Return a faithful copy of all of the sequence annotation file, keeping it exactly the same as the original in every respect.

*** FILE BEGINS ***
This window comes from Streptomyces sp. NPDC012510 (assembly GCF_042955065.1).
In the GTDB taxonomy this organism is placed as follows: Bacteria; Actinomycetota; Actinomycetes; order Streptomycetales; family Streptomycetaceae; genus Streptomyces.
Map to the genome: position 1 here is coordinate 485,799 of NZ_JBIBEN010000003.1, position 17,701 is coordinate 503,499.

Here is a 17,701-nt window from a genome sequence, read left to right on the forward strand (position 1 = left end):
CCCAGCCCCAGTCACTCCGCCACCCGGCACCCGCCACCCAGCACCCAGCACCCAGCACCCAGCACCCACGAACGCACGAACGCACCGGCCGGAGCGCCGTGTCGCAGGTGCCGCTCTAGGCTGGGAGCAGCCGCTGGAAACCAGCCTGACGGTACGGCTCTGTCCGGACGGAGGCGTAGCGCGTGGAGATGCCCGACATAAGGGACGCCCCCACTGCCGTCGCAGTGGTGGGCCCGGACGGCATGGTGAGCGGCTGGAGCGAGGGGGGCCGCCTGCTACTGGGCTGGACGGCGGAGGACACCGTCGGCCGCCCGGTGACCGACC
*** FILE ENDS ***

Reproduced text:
This window comes from Streptomyces sp. NPDC012510 (assembly GCF_042955065.1).
In the GTDB taxonomy this organism is placed as follows: Bacteria; Actinomycetota; Actinomycetes; order Streptomycetales; family Streptomycetaceae; genus Streptomyces.
Map to the genome: position 1 here is coordinate 485,799 of NZ_JBIBEN010000003.1, position 17,701 is coordinate 503,499.

Here is a 17,701-nt window from a genome sequence, read left to right on the forward strand (position 1 = left end):
CCCAGCCCCAGTCACTCCGCCACCCGGCACCCGCCACCCAGCACCCAGCACCCAGCACCCAGCACCCACGAACGCACGAACGCACCGGCCGGAGCGCCGTGTCGCAGGTGCCGCTCTAGGCTGGGAGCAGCCGCTGGAAACCAGCCTGACGGTACGGCTCTGTCCGGACGGAGGCGTAGCGCGTGGAGATGCCCGACATAAGGGACGCCCCCACTGCCGTCGCAGTGGTGGGCCCGGACGGCATGGTGAGCGGCTGGAGCGAGGGGGGCCGCCTGCTACTGGGCTGGACGGCGGAGGACACCGTCGGCCGCCCGGTGACCGACC